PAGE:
Home » Java » Singletons vs. Application Context in Android?

Singletons vs. Application Context in Android?

Posted by: admin November 2, 2017 Leave a comment


Recalling this post enumerating several problems of using singletons
and having seen several examples of Android applications using singleton pattern, I wonder if it’s a good idea to use Singletons instead of single instances shared through global application state (subclassing android.os.Application and obtaining it through context.getApplication()).

What advantages/drawbacks would both mechanisms have?

To be honest, I expect the same answer in this post Singleton pattern with Web application, Not a good idea! but applied to Android. Am I correct? What’s different in DalvikVM otherwise?

EDIT: I would like to have opinions on several aspects involved:

  • Synchronization
  • Reusability
  • Testing

I very much disagree with Dianne Hackborn’s response. We are bit by bit removing all singletons from our project in favor of lightweight, task scoped objects which can easiliy be re-created when you actually need them.

Singletons are a nightmare for testing and, if lazily initialized, will introduce “state indeterminism” with subtle side effects (which may suddenly surface when moving calls to getInstance() from one scope to another). Visibility has been mentioned as another problem, and since singletons imply “global” (= random) access to shared state, subtle bugs may arise when not properly synchronized in concurrent applications.

I consider it an anti-pattern, it’s a bad object-oriented style that essentially amounts to maintaining global state.

To come back to your question:
Although the app context can be considered a singleton itself, it is framework-managed and has a well defined life-cycle, scope, and access path. Hence I believe that if you do need to manage app-global state, it should go here, nowhere else. For anything else, rethink if you really need a singleton object, or if it would also be possible to rewrite your singleton class to instead instantiate small, short-lived objects that perform the task at hand.


I very much recommend singletons. If you have a singleton that needs a context, have:

MySingleton.getInstance(Context c) {
    // ... needing to create ...
    sInstance = new MySingleton(c.getApplicationContext());

I prefer singletons over Application because it helps keep an app much more organized and modular — instead of having one place where all of your global state across the app needs to be maintained, each separate piece can take care of itself. Also the fact that singletons lazily initialize (at request) instead of leading you down the path of doing all initialization up-front in Application.onCreate() is good.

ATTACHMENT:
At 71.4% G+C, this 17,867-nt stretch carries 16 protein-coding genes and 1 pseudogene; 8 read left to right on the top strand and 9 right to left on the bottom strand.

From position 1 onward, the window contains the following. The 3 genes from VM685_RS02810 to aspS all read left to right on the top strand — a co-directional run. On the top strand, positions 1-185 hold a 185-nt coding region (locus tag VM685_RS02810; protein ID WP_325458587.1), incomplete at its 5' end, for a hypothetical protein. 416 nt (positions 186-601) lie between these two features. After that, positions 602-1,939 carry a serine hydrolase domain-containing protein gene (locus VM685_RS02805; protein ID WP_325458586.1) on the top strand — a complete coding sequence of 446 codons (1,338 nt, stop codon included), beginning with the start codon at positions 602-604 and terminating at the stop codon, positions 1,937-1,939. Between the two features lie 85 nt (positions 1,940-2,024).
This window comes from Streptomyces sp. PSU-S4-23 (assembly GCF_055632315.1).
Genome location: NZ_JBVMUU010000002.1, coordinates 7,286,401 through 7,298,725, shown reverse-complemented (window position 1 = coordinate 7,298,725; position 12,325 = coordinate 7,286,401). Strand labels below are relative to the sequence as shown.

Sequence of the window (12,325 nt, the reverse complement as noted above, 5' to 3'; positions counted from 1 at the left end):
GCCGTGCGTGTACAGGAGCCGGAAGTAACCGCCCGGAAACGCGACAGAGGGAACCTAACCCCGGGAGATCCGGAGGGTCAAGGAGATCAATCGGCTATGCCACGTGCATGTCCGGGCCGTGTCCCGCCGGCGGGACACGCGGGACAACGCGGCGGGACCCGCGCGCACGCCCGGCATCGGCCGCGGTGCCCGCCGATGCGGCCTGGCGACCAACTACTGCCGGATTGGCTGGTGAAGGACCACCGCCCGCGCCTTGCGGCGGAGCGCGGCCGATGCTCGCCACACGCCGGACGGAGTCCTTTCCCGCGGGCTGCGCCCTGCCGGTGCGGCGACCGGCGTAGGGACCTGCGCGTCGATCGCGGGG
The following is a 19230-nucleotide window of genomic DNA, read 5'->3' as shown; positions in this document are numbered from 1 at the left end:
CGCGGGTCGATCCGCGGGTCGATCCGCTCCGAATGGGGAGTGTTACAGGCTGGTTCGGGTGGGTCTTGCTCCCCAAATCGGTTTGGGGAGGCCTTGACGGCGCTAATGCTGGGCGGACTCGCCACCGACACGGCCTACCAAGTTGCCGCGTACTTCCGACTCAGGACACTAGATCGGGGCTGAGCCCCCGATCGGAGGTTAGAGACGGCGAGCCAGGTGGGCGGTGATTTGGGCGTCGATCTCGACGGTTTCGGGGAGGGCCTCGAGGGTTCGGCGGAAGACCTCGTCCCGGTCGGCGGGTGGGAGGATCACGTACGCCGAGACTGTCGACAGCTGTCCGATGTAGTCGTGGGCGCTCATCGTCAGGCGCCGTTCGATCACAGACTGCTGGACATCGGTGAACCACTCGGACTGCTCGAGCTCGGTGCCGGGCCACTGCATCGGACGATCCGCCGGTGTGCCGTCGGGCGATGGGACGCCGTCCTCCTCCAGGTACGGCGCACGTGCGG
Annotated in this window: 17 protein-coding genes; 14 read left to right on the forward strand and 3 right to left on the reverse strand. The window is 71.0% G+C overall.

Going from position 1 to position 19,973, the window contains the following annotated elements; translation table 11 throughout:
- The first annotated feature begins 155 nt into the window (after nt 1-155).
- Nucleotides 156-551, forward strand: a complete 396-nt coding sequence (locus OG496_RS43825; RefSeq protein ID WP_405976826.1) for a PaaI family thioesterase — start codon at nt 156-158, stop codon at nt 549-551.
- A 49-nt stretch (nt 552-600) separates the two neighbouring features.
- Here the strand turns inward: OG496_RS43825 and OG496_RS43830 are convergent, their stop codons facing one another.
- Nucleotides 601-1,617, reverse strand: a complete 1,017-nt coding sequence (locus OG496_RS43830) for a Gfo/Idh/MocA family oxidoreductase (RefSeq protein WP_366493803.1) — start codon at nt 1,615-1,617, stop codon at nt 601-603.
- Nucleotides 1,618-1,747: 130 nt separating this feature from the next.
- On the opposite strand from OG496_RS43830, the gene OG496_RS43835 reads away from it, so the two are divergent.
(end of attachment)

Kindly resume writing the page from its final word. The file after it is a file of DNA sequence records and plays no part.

There is nothing intrinsically wrong with using singletons. Just use them correctly, when it makes sense. The Android framework actually has a lot of them, for it to maintain per-process caches of loaded resources and other such things.

Also for simple applications multithreading doesn’t become an issue with singletons, because by design all standard callbacks to the app are dispatched on the main thread of the process so you won’t have multi-threading happening unless you introduce it explicitly through threads or implicitly by publishing a content provider or service IBinder to other processes.

Just be thoughtful about what you are doing. 🙂


From: http://developer.android.com/reference/android/app/Application.html

There is normally no need to subclass Application. In most situation,
static singletons can provide the same functionality in a more modular
way. If your singleton needs a global context (for example to register
broadcast receivers), the function to retrieve it can be given a
Context which internally uses Context.getApplicationContext() when
first constructing the singleton.


I had the same problem: Singleton or make a subclass android.os.Application?

First I tried with the Singleton but my app at some point makes a call to the browser

Intent myIntent = new Intent(Intent.ACTION_VIEW, Uri.parse("http://www.google.com"));

and the problem is that, if the handset doesn’t have enough memory, most of your classes (even Singletons) are cleaned to get some memory so, when returning from the browser to my app, it crashed everytime.